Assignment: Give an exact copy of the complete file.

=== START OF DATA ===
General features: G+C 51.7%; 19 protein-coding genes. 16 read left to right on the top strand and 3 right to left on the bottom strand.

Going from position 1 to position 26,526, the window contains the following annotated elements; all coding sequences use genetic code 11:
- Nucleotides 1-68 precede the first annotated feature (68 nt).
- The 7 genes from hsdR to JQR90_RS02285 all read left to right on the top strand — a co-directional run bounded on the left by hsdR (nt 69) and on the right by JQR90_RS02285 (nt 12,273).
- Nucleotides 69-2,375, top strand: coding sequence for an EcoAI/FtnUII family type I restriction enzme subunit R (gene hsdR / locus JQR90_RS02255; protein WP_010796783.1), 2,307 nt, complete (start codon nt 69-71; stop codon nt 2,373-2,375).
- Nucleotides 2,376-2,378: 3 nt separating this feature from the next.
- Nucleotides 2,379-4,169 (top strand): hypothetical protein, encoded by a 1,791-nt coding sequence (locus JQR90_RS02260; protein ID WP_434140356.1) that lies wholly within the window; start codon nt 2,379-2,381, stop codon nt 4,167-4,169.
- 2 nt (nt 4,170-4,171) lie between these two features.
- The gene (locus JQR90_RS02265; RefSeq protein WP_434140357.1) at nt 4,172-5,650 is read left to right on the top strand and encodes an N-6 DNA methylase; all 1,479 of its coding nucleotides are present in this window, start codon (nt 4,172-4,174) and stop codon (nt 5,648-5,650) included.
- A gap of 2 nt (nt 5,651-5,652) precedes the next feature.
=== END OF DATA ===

General features: G+C 51.7%; 19 protein-coding genes. 16 read left to right on the top strand and 3 right to left on the bottom strand.

Going from position 1 to position 26,526, the window contains the following annotated elements; all coding sequences use genetic code 11:
- Nucleotides 1-68 precede the first annotated feature (68 nt).
- The 7 genes from hsdR to JQR90_RS02285 all read left to right on the top strand — a co-directional run bounded on the left by hsdR (nt 69) and on the right by JQR90_RS02285 (nt 12,273).
- Nucleotides 69-2,375, top strand: coding sequence for an EcoAI/FtnUII family type I restriction enzme subunit R (gene hsdR / locus JQR90_RS02255; protein WP_010796783.1), 2,307 nt, complete (start codon nt 69-71; stop codon nt 2,373-2,375).
- Nucleotides 2,376-2,378: 3 nt separating this feature from the next.
- Nucleotides 2,379-4,169 (top strand): hypothetical protein, encoded by a 1,791-nt coding sequence (locus JQR90_RS02260; protein ID WP_434140356.1) that lies wholly within the window; start codon nt 2,379-2,381, stop codon nt 4,167-4,169.
- 2 nt (nt 4,170-4,171) lie between these two features.
- The gene (locus JQR90_RS02265; RefSeq protein WP_434140357.1) at nt 4,172-5,650 is read left to right on the top strand and encodes an N-6 DNA methylase; all 1,479 of its coding nucleotides are present in this window, start codon (nt 4,172-4,174) and stop codon (nt 5,648-5,650) included.
- A gap of 2 nt (nt 5,651-5,652) precedes the next feature.